Speed might play the biggest role when it comes to stealing bases, but that doesn’t mean players don’t have their special tendencies. For example, Derek Jeter was 14-for-14 when attempting to steal on the first pitch last season, while Ichiro Suzuki made only three attempts in that situation. Everyone is different, so what are some of the interesting trends popping up so far in 2010?
Bourn, like the Houston Astros, got off to a slow start in 2010. Bourn stole 61 bases in 73 attempts last year (83.6 percent), but through April 18 he was only 1-for-2. That all changed when the Astros hosted the Florida Marlins, and Bourn got to face his favorite catcher.
In 2009, Bourn went 7-for-7 in steal attempts with John Baker behind the plate. Although they play in different divisions, Bourn attempted more steals against Baker than any other catcher in the league. (Josh Bard faced the second-most attempts from Bourn with five.)
So it should come as no surprise that in a three-game series against the Marlins, Bourn went 4-for-4 in stolen-base attempts ... all with Baker catching.
Last season, Davis was an equal-opportunity stealer, running on left-handers almost as often as he did right-handers. Of his 2009 attempts, 41.5 percent were against lefties, which was the highest percentage of the 40-plus stolen-base club . So far in 2010, that trend is continuing.
Davis is a perfect 8-for-8 in steal attempts in 2010, and four of them have been against lefties.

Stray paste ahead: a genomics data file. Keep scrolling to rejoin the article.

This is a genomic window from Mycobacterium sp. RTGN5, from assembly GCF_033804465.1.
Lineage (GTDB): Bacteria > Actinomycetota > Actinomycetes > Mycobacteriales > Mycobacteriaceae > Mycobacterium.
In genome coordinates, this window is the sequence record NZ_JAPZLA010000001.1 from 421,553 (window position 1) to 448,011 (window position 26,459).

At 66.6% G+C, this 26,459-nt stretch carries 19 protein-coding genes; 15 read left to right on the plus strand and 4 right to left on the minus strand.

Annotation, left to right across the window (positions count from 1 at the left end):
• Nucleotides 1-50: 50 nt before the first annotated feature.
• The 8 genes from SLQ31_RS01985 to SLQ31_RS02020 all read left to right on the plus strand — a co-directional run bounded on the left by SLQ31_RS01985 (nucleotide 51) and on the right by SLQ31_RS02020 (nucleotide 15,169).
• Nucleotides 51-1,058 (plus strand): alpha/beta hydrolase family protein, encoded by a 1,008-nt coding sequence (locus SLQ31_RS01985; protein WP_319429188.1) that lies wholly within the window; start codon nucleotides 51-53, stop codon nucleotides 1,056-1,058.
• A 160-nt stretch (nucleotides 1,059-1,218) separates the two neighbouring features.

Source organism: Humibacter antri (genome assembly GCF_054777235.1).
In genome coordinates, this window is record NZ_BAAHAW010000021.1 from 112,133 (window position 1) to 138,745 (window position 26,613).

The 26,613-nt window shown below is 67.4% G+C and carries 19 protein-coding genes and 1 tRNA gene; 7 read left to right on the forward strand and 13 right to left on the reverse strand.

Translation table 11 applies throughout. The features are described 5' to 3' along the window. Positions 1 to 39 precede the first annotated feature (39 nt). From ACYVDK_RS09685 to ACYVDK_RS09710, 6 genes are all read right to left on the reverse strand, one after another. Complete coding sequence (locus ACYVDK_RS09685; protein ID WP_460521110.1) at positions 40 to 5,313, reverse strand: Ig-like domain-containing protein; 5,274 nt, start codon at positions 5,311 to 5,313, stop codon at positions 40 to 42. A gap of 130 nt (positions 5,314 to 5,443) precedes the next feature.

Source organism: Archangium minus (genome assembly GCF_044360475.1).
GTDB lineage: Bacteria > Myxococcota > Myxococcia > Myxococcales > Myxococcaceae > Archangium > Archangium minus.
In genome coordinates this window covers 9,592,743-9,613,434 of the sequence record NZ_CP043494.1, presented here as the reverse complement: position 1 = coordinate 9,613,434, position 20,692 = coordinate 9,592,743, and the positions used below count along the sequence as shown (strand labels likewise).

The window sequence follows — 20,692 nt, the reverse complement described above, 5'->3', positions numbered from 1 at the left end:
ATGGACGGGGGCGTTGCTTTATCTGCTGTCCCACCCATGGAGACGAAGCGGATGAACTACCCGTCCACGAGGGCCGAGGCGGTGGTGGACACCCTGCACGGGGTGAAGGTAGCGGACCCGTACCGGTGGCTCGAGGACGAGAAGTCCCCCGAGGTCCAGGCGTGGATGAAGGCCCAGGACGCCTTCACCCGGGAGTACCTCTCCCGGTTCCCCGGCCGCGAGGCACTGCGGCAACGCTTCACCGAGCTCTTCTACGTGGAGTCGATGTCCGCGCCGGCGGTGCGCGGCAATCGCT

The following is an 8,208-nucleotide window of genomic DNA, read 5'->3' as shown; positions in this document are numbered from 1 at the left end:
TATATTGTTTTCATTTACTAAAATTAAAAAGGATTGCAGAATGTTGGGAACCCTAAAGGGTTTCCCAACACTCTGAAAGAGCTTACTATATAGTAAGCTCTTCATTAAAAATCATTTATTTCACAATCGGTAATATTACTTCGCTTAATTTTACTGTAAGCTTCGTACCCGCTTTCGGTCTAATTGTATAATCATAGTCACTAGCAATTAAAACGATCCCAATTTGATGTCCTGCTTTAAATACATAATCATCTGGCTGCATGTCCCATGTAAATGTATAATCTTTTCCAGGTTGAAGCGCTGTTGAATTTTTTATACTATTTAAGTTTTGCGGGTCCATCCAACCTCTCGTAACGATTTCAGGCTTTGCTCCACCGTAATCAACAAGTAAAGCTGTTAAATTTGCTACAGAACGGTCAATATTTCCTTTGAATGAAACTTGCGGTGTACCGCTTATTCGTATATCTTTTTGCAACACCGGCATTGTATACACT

One other fun trend with Davis: Last year the A’s went 26-12 (.684) in games in which Davis stole a base. This year they are 6-1 (.857) when Davis steals a base. Since 2009, they are a combined 53-81 (.396) when he doesn’t record a steal.
In 2009, Morgan tied for the league lead with Chone Figgins in times caught stealing, as each was caught 17 times in 59 attempts. Morgan is 4-for-7 in steal attempts this season, and he’s second only to Matt Kemp in times caught stealing (four times). Perhaps Morgan should rethink his approach a bit.
Last year Morgan was 7-for-12 (58.3 percent) when stealing against lefties and 35-for-47 (74.5 percent) when stealing against right-handed pitchers. In 2010, Morgan is just 1-for-3 (33.3 percent) against lefties and 3-for-4 (75.0 percent) against righties.
In 2009, only 11.8 percent of all of Crawford’s stolen-base attempts came against lefties. Considering he was just 4-for-9 (44.4 percent) in those situations, it’s probably a good thing he chose to run primarily against righties. This season, though, Crawford is getting a little more aggressive.
Crawford is 7-for-8 on the whole this season and is already 2-for-3 against lefties. Last year, Crawford didn’t take his third steal attempt against a lefty until June 6.
On Friday, Tim Kurkjian discussed how steals of third base are becoming more and more common. No one better exemplifies that than Crawford, who has already stolen third base successfully on all three of his attempts this season. Last season, he didn't steal third base for the third time until July 8. He was 5-for-9 when stealing third base in 2009, and that made only up 11.8 percent of his attempts and 8.3 percent of his successes.